Hallelujah!

The Marxist critique of  capitalism is basically correct, and we only have to look at rampant capitalism in this country over the past few decades to see that happening for real. The problem is, Marxists cannot offer an acceptable, adequate alternative that succeeds in practice, not just in theory. The examples of the former Soviet Union, Eastern Block countries, China, North Korea, and Cuba provide ample testimony to the failure of their models of government. Countries like North Korea and Cuba exhibit abject failure to provide workable models for all people in their countries, and are barely surviving with total poverty and privation for their citizens. In the end, the Soviet Union, and China today, had to essentially admit the failure of their Marxist models by adapting significant forms of capitalism to stay afloat. Yet the amalgam they created still remains lacking in basic civil rights and protections, their constitutions notwithstanding.

Capilalism in this country is also a failed model of governance, as our supposed "democracy" and vaunted "republic" are in reality just devolved forms of oligarchy and plutocracy. The nation's wealth is controlled and exploited for the benefit of the top 5% of the nation's citizens, and our governmental structures, from the Supreme Court to Congress and the executive branch make sure it remains that way. Laws that protect the ruling elite are repeatedly passed, while those that would help the middle class and the working class are routinely defeated or watered down to the point that they have little positive effect for the middle and working classes, and very small negative effect on the ruling class.

Citizens United is merely the lastest in a long line of Supreme Court rulings that cement this lopsided power structure. The recent health care debate also showed how the ruling elite and their corporations made sure that they stayed in control of our citizen's health care industry and the rest of us had to suck up to the crumbs they left on  the table to assuage our feelings of betrayal.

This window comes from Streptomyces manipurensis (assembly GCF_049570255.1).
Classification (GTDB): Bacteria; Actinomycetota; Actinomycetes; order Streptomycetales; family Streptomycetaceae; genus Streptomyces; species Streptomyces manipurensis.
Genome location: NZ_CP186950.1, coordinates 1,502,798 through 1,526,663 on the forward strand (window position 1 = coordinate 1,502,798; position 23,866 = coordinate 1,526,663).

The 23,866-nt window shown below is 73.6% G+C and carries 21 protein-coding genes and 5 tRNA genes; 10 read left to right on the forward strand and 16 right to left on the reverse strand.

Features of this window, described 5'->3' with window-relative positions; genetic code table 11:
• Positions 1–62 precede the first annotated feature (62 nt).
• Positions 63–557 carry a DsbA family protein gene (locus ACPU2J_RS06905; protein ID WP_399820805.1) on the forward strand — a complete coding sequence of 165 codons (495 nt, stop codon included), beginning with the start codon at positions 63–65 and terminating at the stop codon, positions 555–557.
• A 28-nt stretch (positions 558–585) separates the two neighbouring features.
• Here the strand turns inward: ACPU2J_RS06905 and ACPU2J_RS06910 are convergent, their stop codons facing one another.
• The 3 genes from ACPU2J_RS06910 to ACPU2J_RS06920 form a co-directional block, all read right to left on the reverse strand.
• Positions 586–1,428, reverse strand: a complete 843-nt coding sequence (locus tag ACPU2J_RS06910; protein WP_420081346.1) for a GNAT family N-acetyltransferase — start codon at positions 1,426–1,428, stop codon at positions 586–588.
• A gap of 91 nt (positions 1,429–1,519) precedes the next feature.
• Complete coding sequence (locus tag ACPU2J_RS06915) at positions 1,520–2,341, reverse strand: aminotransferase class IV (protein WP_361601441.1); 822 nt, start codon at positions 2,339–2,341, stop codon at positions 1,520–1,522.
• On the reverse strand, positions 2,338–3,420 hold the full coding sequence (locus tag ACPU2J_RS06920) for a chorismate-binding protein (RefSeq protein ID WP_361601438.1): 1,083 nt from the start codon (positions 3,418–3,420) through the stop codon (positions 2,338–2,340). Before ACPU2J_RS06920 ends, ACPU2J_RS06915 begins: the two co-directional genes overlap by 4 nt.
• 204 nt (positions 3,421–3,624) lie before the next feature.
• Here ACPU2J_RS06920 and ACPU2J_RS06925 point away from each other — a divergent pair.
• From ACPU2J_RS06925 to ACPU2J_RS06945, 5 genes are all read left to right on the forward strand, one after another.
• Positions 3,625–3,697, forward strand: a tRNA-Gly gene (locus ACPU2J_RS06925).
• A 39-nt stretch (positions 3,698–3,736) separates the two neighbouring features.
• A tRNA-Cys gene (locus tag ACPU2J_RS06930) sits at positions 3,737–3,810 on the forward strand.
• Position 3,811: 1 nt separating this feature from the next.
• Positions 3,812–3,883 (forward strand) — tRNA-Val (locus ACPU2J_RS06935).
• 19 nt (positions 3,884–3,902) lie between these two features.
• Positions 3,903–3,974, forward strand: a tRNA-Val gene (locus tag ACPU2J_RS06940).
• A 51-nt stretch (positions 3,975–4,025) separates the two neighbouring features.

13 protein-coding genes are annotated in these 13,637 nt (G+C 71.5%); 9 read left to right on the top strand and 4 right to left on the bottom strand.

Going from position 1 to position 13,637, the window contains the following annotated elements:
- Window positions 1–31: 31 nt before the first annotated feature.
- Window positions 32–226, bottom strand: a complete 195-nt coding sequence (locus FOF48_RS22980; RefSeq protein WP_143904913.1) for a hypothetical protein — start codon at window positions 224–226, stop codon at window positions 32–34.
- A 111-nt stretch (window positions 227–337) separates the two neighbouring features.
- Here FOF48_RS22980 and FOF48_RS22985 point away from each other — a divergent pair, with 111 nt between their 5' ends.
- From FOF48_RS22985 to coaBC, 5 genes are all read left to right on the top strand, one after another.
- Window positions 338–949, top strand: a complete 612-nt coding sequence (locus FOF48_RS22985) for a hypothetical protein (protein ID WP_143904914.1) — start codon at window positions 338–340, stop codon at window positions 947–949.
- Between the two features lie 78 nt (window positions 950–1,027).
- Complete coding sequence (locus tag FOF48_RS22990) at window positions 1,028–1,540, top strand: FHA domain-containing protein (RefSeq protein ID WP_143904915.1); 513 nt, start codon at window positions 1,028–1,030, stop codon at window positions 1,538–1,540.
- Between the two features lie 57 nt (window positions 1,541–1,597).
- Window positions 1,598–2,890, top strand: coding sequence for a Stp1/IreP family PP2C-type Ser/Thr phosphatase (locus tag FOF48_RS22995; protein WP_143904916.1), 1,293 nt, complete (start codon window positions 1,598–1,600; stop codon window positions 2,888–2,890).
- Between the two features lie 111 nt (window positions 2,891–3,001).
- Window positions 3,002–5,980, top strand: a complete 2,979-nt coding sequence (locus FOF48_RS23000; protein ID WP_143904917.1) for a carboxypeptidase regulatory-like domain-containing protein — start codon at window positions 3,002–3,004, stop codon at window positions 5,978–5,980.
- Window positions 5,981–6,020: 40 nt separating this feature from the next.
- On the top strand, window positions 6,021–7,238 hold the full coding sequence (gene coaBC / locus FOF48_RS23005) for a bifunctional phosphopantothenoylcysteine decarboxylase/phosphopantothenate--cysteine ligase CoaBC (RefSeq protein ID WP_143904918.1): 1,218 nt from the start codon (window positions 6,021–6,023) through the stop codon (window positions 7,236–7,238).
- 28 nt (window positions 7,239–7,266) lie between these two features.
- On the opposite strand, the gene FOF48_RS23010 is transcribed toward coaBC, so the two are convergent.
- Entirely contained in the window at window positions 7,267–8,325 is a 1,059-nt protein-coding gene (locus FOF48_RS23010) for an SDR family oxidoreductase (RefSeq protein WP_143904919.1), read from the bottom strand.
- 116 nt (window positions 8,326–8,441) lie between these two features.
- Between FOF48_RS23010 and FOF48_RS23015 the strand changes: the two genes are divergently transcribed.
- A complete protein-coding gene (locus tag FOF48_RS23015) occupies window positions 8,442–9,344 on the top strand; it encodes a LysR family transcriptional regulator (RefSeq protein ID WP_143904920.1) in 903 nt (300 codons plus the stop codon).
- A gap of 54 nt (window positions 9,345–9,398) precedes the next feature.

I have no answers for the way out of this dilemma except that we must somehow get back control of our democracy and our media. As long as the ruling class can control the media, they can control the terms of the debate, and we are shoved to the sides of the argument as irrelevant and ineffective. Look at the current "debate" on the so-called "Ground Center mosque" that currently rages on all the national cable channels and assaults the front pages of our daily newspapers. The ruling elite and their media lapdogs have successfully diverted the focus of the debate away from the Constitutional First Amendment issues really at the heart of the debate, and now we are talking more about emotions -- do we feel right about allowing a muslim community center and mosque to be built on priate property with private funding somewhere near, but not next to (as if that mattered either) the hallowed Ground Zero site.


In reality, the Democrats should not even have to worry about losing control of the Congress this November if one just looked at the issues involved in the elections: doing something, however marginal, or doing nothing, if not going back to the very policies that got us in this trouble in the first place. Yet, the media and the parties are pursuing trajectories that will ensure that whatever the outcome, very little threat will develop to challenge the powers that control this nation and its mediea.

How sad.  Anybody have any ideas how we can get back control of our country? Capitalism is not working out so well, and Marxism provides no viable answers either. What else is there?

by mcarnes 2010-08-17 07:39PM | 1 recs
RE: Hallelujah!

It's really American-style capitalism and American-style government that isn't working so well. Regulations that rein in the abuses coupled with a social safety net fix the former but I am not sure how one gets around the problem that is the US Senate. 

by Charles Lemos 2010-08-17 08:40PM | 0 recs